Q:

What are some causes of physical weathering?

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Quick Answer

A few causes of physical weathering, also known as mechanical weathering, are swiftly moving water, ice and growing plants. Physical weathering refers to the process that breaks rock structures apart but does not change their chemical composition.

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Full Answer

When water moves through rocks quickly, it can cause them to break apart and fall onto other areas. When these rocks fall, they may chip, crack and break as they collide with one another and other structures in the environment. When water in a crevice or hole freezes, it expands. The resulting pressure causes cracks in a structure and is another source of weathering. The growing roots of a plant exert pressure on rock structures, causing them to crack and fall apart.

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  • Q:

    How is a plant or animal an agent of mechanical weathering?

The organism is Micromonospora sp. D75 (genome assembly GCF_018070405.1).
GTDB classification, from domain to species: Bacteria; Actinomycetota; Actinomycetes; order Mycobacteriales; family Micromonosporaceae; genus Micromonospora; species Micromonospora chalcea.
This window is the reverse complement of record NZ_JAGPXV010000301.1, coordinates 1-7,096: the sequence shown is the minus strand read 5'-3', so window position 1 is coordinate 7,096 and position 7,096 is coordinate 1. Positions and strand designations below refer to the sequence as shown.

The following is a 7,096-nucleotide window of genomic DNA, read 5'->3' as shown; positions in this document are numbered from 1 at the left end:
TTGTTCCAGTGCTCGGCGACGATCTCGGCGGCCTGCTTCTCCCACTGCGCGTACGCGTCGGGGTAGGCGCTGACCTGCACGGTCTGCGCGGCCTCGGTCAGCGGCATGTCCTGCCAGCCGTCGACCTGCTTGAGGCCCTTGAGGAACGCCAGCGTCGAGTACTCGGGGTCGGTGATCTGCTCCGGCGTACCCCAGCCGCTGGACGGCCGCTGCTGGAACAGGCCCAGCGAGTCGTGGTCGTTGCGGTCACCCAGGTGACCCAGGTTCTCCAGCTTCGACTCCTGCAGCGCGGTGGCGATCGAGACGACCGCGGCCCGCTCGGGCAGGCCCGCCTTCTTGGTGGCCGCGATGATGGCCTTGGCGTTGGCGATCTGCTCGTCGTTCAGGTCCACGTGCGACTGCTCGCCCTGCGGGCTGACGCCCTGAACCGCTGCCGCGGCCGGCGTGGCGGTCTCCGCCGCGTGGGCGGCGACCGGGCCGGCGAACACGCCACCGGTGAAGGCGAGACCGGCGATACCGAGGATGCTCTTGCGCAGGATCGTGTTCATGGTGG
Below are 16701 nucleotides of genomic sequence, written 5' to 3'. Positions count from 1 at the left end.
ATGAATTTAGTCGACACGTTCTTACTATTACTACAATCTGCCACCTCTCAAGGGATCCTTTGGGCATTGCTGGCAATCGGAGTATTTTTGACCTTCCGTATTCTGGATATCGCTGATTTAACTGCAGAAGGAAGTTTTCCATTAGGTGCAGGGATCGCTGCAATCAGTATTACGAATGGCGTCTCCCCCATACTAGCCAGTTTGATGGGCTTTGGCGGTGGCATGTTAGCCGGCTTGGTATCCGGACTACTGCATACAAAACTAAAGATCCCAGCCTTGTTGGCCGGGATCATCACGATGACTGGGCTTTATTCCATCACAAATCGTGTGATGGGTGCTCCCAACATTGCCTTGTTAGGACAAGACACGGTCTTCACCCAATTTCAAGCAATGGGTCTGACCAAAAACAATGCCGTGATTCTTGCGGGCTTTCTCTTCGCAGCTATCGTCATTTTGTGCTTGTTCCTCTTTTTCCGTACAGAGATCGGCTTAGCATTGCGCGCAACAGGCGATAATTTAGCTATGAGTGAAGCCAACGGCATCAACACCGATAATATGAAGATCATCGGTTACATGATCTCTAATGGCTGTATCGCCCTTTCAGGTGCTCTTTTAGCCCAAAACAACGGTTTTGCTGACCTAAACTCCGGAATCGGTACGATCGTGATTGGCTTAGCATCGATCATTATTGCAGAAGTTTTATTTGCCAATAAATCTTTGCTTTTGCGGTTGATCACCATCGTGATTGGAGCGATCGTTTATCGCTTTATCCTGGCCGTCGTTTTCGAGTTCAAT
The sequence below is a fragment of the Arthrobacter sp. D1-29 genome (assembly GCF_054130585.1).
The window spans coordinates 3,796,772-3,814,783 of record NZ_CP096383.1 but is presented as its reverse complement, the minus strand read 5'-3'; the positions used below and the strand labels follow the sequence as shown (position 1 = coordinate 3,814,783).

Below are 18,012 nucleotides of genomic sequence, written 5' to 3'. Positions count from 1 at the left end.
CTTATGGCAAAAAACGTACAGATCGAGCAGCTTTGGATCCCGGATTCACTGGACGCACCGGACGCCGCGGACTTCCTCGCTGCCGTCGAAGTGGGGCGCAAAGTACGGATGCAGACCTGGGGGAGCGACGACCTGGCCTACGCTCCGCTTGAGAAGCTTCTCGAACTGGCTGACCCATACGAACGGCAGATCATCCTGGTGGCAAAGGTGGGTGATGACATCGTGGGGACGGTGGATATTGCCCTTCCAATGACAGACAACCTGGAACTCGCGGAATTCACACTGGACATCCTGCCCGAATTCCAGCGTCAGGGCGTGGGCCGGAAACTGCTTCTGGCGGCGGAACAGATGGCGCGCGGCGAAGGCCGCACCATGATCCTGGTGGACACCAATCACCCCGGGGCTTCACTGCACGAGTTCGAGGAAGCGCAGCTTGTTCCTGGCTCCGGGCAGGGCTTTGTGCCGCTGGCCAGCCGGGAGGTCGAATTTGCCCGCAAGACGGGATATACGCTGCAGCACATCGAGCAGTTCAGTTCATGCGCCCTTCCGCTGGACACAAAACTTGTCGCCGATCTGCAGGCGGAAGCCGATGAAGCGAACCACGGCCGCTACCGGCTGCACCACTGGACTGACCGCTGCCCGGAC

A:

    Plants and animals become agents of mechanical weathering when their growth, activities or movements expose rocks to the weathering actions of wind, rain and ice. The roots of plants, particularly large trees, can shift the soil and lift or crack rocks that block their paths. Animals often dig tunnels that cause the same effects, but their burrowing, foraging and den-making activities can also cause rocks to become exposed.

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  • Q:

    What is frost wedging?

    A:

    Frost wedging is a type of mechanical weathering caused by frost and ice. Water expands when it freezes, and repeated cycles of freezing and thawing slowly weaken the structural integrity of porous and cracked rocks. Over time, frost wedging enlarges tiny cracks into huge fissures. The fissures eventually split the rock completely.

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  • Q:

    How does freeze-thaw weathering break up rocks?

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    Freeze-thaw weathering is a form of physical or mechanical weathering that induces stress on rocks when water repeatedly seeps into cracks, freezes and expands, eventually causing the rock to break apart. This type of weathering is largely driven by the intensity and frequency of freeze-thaw cycles and the structural properties of the rocks subject to weathering.

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  • Q:

    What causes a cliff to collapse?

    A:

    Cliffs collapse for a number of reasons, one of the most common being the effects of weathering, but there other factors as well, such as water crashing against the cliff face, what the cliff is made out of and the climate of the area. These factors can also work in conjunction to cause a cliff to collapse.

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